Ep 9: Friday Night (Data) Fights w/ Benn Stancil of Mode Analytics

Is the Modern Data Stack a real thing or just marketing buzz?

Benn is Chief Analytics Officer and a Co-founder at Mode Analytics, but you may know him from his Substack and Twitter, where each Friday he dives into a semi-controversial topic (recent examples: “Is BI Dead?” and “BI is Dead”). 

In this episode, Benn, Tristan & Julia finally hash out some of these debates IRL: what *is* the modern data stack, why is the metrics layer important, and what’s the point of all of this?

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Show Notes

Key points from Benn in this episode:

What is your take on the modern data stack? Is there a definition or is it just marketing buzz?

It's probably mostly marketing buzz. 

Well, there certainly is a new cohort of tools and things like that. I think in terms of what is, and what isn't in the modern data stack is that you can come up with a sort of variety of different definitions. I think some of them are our tools that follow the philosophies that I think Fishtown and dbt have pioneered. I think a lot of the stuff like what dbt believes — it has been very influential in this. 

I said this is a joke to answer this question a couple of months ago, but I think I actually kind of like it as an answer more than I thought, which was that the modern data stack is data tools that were launched on product hunt. And I actually kind of think that's not a bad answer because it says two things: 1) it's like roughly the timeline in which they were launched, and 2) it's kind of the audience that they were meant for. If a tool came out like "Let's immediately sell this to the fortune 100, it's going to be like a very IT-focused sort of thing", I think a lot of people will be like "Is that part of the modern data stack? I don't know". The kind of tools that you go to the website and you have to spend 20 minutes being like "What in the world is this product?"

And I think there is this sense of like the modern data stack are the tools that are a little bit more immediately understandable. There are tools that fit into the philosophies of the way that kind of Silicon valley thinks about tool development and software development these days. And in some ways, again, the shorthand for that to be as like "That's kind of the stuff that people put on product hunt".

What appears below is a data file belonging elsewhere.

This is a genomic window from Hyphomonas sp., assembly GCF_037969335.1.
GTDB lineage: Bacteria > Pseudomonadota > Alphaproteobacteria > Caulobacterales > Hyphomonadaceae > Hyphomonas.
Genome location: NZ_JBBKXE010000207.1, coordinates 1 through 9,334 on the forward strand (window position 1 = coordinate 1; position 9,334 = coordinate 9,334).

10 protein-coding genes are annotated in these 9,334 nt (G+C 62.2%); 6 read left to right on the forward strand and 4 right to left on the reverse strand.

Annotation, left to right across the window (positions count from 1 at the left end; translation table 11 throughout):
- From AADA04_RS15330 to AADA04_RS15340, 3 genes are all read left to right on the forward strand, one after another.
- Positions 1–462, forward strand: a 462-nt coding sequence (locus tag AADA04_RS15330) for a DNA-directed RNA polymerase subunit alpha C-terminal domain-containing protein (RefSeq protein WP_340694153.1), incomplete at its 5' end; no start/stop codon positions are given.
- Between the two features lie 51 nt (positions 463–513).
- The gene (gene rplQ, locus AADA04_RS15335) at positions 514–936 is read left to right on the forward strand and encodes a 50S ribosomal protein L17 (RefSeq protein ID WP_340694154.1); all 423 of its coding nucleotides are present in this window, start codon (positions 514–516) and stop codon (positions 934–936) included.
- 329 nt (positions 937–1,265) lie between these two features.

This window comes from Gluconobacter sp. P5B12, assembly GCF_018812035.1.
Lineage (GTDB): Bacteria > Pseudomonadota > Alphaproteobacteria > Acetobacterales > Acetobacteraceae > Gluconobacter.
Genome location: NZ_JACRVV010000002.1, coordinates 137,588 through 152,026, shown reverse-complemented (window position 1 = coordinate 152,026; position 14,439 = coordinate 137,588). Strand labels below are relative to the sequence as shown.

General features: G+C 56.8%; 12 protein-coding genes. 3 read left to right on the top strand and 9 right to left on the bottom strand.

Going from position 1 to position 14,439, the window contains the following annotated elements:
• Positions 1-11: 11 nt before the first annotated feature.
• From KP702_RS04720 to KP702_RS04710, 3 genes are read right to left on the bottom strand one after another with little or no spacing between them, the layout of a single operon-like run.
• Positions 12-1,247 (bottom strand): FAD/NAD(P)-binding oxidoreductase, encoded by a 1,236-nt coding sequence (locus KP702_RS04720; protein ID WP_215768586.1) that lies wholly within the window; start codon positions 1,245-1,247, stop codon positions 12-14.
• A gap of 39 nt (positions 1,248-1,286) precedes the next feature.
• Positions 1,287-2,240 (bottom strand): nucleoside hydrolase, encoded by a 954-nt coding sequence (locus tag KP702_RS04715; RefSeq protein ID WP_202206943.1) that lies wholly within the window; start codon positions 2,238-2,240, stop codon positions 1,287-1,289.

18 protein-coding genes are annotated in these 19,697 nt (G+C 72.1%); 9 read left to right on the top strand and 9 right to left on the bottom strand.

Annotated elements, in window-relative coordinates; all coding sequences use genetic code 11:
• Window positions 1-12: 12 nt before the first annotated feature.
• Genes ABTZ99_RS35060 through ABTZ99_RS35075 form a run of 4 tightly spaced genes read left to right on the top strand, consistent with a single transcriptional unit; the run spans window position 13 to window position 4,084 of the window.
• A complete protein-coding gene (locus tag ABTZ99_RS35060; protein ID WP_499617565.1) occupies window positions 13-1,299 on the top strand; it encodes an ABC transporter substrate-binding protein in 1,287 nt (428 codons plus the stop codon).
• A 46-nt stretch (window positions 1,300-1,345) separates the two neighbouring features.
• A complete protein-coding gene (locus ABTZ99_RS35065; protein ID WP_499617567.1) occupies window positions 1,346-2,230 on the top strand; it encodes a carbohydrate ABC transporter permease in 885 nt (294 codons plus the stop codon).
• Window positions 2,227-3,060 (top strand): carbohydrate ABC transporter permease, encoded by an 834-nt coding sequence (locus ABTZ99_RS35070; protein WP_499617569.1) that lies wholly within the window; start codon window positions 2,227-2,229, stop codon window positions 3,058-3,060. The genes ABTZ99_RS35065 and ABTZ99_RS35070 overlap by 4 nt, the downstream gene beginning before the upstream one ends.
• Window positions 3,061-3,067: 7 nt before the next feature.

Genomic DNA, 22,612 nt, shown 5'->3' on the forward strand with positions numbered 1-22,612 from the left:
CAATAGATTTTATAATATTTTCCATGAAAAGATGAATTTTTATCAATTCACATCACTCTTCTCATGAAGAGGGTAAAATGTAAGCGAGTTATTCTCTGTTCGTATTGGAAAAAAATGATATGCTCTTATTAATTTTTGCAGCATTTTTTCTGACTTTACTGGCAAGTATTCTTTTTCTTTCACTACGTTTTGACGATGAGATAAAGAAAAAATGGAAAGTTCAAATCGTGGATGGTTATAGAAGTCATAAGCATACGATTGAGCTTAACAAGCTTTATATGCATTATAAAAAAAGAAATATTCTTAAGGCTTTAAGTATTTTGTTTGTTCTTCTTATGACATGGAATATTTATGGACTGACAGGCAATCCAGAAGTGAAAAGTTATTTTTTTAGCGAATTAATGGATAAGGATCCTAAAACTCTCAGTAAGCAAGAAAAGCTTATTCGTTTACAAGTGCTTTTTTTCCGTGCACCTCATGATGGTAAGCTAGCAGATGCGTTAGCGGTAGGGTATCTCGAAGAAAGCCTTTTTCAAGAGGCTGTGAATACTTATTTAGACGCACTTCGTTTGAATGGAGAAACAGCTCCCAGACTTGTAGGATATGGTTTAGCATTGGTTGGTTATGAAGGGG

Share with us little bit more about the your article you wrote about the hazards of categorization and what the risks are it we over categorize things

So, generally I agree with the sort of modular compostable is a word that I think I 50% understand. But the challenge of it obviously is if you go too far like how much do you divide everything up?

And there are lots of examples of places where you could do this, where you want political territories to be a certain way, but like you can't divide them up infinitely small. And it feels like the technology landscape of the modern data stack, whatever that is — in part because it is something that lots of people talking about, there's a lot of money in it, it seems like the sort of thing that's going to be the next big thing — there is a lot of like jockeying for how do I wedge my idea into this thing? And there are lots of little places where it doesn't do a good job. There's like lots of products, there's lots of gaps in products, you can find lots of holes to stick stuff in. And it feels like that's a little bit of the position we're in, where we try to look for new places where there's "Oh, here's a thing to sand down. Let's take a product in it". 

One I am guilty of being part of, like literally one of the things I've written on this Substack is "The missing piece of the modern data stack". But, think in the short term, that's probably good. That's like you need to figure out where these problems go and all that sort of stuff you need to sort of bring on new technologies and new innovation, I think the challenge to me seems like how do you eventually sand it down into something that's actually smooth?

I think that there are lines that make sense to me around what are the boundaries of "Okay, these things should probably be so closely tied together that existed one product". I'm sure there's lots of ways to dispute that. But I think you end up with a really bad experience if you fragment it too much, because everybody's just trying to solve their one little tiny part of the sort of assembly line, and nobody's thinking about the bigger picture of what this thing is supposed to be producing.